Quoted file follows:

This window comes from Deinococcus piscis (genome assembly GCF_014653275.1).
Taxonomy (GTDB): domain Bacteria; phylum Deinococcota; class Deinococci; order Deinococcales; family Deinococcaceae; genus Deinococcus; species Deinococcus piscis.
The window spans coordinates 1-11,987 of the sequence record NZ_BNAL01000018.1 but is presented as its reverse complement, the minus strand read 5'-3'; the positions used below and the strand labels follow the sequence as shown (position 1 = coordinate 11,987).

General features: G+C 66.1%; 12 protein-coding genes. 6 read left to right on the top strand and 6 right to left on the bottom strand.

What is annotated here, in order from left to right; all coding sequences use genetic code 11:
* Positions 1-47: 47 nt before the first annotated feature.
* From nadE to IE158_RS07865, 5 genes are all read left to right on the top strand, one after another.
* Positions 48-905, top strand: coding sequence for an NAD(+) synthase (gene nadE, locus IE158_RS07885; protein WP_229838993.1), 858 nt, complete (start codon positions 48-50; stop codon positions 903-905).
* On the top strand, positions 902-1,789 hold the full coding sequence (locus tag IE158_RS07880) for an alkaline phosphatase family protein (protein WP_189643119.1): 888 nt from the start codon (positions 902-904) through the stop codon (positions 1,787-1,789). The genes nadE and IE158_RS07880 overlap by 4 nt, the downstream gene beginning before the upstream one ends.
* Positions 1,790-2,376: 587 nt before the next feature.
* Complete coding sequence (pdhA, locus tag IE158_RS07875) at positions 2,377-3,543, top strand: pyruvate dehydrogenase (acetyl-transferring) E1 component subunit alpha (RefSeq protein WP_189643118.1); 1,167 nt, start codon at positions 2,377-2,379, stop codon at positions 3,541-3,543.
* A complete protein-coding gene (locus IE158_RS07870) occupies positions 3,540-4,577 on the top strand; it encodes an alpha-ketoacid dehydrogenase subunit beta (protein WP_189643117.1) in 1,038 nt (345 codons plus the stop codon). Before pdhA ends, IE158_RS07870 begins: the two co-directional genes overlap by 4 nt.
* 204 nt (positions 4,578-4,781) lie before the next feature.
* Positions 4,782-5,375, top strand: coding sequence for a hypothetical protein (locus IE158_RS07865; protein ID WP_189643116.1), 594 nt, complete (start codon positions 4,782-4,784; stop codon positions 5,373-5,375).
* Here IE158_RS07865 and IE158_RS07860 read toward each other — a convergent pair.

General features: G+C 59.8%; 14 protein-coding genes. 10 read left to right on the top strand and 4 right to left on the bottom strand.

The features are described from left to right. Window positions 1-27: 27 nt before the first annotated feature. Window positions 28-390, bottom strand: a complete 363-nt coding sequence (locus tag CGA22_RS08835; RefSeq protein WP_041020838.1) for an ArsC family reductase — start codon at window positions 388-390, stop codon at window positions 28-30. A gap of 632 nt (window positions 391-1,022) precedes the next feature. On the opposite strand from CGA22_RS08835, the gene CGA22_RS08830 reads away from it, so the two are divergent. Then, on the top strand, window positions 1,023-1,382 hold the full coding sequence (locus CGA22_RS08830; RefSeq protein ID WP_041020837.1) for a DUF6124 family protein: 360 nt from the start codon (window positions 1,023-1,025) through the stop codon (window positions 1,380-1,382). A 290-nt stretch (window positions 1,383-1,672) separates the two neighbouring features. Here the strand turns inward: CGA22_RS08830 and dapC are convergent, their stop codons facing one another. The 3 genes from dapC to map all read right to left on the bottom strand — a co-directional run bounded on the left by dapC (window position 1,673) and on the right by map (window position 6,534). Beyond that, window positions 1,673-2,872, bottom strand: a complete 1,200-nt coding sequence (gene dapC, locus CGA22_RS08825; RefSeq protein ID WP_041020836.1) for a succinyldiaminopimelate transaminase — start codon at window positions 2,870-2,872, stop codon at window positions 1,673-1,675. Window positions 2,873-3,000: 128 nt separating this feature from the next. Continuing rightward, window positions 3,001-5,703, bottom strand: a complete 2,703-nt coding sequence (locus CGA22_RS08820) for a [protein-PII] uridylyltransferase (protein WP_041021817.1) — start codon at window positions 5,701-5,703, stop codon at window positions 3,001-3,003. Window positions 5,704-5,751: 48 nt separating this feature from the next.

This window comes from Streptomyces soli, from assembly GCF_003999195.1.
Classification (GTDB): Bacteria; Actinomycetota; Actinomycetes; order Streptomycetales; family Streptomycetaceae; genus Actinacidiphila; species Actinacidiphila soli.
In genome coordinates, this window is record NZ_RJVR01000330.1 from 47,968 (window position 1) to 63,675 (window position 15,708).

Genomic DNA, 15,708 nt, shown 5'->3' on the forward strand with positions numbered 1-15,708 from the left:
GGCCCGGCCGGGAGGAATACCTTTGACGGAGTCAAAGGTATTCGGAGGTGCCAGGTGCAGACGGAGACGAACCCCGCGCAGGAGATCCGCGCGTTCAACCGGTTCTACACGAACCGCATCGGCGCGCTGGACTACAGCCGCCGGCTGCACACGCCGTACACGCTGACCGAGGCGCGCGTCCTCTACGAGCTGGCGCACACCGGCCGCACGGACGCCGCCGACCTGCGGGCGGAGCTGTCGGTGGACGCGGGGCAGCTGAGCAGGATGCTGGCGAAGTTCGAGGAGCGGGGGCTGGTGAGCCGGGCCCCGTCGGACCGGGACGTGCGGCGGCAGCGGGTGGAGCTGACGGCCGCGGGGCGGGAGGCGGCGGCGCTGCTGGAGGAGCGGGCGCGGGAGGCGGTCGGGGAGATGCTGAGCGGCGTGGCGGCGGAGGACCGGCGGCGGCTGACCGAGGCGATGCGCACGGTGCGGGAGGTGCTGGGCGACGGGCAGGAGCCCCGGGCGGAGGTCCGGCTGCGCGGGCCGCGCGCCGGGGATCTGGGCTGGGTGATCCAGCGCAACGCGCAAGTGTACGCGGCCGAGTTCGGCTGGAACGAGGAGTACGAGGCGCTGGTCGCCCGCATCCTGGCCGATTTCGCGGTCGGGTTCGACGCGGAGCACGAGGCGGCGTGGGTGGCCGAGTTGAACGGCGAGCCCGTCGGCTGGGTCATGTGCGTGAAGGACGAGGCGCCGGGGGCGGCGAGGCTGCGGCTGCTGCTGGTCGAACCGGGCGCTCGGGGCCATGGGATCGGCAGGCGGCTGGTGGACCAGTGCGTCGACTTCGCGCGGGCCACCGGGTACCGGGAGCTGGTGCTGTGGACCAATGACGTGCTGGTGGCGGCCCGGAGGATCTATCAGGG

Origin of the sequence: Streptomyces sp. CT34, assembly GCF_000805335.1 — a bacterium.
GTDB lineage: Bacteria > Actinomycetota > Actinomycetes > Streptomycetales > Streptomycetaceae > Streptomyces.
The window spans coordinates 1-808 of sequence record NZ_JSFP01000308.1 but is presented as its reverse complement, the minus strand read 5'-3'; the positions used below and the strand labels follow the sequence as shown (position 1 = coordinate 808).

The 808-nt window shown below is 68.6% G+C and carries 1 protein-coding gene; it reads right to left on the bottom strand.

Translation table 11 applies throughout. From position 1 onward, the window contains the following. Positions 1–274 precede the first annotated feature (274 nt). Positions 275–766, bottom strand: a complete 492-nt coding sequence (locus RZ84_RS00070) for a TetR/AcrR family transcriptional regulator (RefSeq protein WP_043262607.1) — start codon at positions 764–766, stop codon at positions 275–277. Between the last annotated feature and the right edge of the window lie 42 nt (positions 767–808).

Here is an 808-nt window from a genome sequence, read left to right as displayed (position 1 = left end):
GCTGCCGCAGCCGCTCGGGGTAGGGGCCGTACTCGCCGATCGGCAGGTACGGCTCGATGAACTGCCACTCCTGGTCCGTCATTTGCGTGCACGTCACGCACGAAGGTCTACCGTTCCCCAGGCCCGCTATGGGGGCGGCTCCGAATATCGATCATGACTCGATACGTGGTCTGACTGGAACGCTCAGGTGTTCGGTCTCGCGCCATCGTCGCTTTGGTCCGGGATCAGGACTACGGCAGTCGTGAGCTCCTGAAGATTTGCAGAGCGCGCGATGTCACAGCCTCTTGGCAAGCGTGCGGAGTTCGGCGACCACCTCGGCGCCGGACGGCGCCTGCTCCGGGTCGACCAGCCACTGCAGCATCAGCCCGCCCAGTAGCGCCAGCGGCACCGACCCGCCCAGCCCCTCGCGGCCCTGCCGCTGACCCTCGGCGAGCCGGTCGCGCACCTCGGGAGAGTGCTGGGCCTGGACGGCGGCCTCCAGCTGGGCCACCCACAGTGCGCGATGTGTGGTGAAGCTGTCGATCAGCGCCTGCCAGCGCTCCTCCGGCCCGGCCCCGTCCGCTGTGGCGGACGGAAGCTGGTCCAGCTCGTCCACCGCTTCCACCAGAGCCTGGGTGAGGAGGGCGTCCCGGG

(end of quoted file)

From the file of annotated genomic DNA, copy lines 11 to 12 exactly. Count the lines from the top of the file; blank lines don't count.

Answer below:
* Complete coding sequence (pdhA, locus tag IE158_RS07875) at positions 2,377-3,543, top strand: pyruvate dehydrogenase (acetyl-transferring) E1 component subunit alpha (RefSeq protein WP_189643118.1); 1,167 nt, start codon at positions 2,377-2,379, stop codon at positions 3,541-3,543.
* A complete protein-coding gene (locus IE158_RS07870) occupies positions 3,540-4,577 on the top strand; it encodes an alpha-ketoacid dehydrogenase subunit beta (protein WP_189643117.1) in 1,038 nt (345 codons plus the stop codon). Before pdhA ends, IE158_RS07870 begins: the two co-directional genes overlap by 4 nt.